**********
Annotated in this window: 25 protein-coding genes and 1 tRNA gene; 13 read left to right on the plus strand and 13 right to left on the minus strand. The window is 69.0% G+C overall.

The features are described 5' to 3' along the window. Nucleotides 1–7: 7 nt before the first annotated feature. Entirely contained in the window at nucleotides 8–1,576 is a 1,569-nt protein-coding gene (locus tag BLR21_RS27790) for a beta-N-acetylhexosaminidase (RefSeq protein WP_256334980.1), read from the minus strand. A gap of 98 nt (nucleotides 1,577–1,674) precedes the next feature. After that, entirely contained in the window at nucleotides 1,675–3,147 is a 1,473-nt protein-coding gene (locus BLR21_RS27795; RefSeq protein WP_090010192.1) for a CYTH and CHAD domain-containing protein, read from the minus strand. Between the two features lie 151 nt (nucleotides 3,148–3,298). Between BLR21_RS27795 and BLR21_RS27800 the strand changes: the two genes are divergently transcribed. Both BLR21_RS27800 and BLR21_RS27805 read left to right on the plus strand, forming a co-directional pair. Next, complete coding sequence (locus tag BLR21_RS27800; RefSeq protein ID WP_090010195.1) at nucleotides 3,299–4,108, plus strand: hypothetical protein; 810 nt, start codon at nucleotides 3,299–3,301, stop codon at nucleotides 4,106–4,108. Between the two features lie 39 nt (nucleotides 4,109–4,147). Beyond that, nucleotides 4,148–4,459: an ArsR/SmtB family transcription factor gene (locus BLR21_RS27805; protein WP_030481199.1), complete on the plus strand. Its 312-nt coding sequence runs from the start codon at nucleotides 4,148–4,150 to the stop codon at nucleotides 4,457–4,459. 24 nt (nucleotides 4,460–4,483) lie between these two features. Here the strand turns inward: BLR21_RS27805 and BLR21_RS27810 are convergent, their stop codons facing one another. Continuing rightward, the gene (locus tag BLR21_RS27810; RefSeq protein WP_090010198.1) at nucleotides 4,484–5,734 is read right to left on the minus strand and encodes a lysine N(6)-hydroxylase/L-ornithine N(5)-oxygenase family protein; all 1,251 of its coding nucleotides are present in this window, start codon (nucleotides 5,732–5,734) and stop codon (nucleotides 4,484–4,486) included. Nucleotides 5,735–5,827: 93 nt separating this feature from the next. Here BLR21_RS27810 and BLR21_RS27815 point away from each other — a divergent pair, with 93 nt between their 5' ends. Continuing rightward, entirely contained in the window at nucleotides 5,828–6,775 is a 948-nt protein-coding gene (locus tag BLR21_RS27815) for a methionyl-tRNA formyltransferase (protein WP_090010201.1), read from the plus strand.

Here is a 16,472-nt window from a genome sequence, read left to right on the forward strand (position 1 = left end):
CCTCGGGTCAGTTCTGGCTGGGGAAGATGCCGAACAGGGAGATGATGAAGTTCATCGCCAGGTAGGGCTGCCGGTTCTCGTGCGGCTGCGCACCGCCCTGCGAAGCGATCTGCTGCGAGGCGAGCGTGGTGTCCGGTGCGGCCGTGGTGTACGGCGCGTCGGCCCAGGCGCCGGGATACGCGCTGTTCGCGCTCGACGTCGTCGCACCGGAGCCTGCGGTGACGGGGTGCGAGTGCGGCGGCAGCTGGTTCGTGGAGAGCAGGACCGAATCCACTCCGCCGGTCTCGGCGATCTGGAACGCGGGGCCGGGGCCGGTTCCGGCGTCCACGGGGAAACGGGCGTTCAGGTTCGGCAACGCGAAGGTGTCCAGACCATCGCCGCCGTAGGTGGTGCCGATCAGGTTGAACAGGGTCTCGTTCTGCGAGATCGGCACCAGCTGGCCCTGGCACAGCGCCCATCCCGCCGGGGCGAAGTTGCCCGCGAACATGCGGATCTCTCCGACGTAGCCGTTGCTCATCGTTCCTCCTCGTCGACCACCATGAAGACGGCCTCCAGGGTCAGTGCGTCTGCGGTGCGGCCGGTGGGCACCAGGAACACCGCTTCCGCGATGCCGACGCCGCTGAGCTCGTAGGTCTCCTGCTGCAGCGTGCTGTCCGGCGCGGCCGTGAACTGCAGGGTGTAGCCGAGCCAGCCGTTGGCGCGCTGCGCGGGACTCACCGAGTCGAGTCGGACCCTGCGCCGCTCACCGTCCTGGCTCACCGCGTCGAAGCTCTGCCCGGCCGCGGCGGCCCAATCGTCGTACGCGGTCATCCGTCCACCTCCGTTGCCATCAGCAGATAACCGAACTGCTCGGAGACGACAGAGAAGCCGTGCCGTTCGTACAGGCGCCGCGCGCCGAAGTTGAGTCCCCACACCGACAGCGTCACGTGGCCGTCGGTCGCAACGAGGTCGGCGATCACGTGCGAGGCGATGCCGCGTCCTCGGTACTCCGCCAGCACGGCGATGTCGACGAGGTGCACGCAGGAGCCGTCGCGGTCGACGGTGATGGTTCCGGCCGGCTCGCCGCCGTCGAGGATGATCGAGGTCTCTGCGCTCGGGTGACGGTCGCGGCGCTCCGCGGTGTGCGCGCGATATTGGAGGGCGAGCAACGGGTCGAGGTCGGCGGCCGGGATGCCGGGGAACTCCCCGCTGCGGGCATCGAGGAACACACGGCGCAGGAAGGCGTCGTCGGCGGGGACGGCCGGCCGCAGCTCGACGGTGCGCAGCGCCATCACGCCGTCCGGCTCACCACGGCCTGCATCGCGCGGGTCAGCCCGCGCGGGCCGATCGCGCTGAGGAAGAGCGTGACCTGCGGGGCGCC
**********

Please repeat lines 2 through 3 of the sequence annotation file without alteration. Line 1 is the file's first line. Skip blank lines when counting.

The features are described 5' to 3' along the window. Nucleotides 1–7: 7 nt before the first annotated feature. Entirely contained in the window at nucleotides 8–1,576 is a 1,569-nt protein-coding gene (locus tag BLR21_RS27790) for a beta-N-acetylhexosaminidase (RefSeq protein WP_256334980.1), read from the minus strand. A gap of 98 nt (nucleotides 1,577–1,674) precedes the next feature. After that, entirely contained in the window at nucleotides 1,675–3,147 is a 1,473-nt protein-coding gene (locus BLR21_RS27795; RefSeq protein WP_090010192.1) for a CYTH and CHAD domain-containing protein, read from the minus strand. Between the two features lie 151 nt (nucleotides 3,148–3,298). Between BLR21_RS27795 and BLR21_RS27800 the strand changes: the two genes are divergently transcribed. Both BLR21_RS27800 and BLR21_RS27805 read left to right on the plus strand, forming a co-directional pair. Next, complete coding sequence (locus tag BLR21_RS27800; RefSeq protein ID WP_090010195.1) at nucleotides 3,299–4,108, plus strand: hypothetical protein; 810 nt, start codon at nucleotides 3,299–3,301, stop codon at nucleotides 4,106–4,108. Between the two features lie 39 nt (nucleotides 4,109–4,147). Beyond that, nucleotides 4,148–4,459: an ArsR/SmtB family transcription factor gene (locus BLR21_RS27805; protein WP_030481199.1), complete on the plus strand. Its 312-nt coding sequence runs from the start codon at nucleotides 4,148–4,150 to the stop codon at nucleotides 4,457–4,459. 24 nt (nucleotides 4,460–4,483) lie between these two features. Here the strand turns inward: BLR21_RS27805 and BLR21_RS27810 are convergent, their stop codons facing one another. Continuing rightward, the gene (locus tag BLR21_RS27810; RefSeq protein WP_090010198.1) at nucleotides 4,484–5,734 is read right to left on the minus strand and encodes a lysine N(6)-hydroxylase/L-ornithine N(5)-oxygenase family protein; all 1,251 of its coding nucleotides are present in this window, start codon (nucleotides 5,732–5,734) and stop codon (nucleotides 4,484–4,486) included. Nucleotides 5,735–5,827: 93 nt separating this feature from the next. Here BLR21_RS27810 and BLR21_RS27815 point away from each other — a divergent pair, with 93 nt between their 5' ends. Continuing rightward, entirely contained in the window at nucleotides 5,828–6,775 is a 948-nt protein-coding gene (locus tag BLR21_RS27815) for a methionyl-tRNA formyltransferase (protein WP_090010201.1), read from the plus strand.

Here is a 16,472-nt window from a genome sequence, read left to right on the forward strand (position 1 = left end):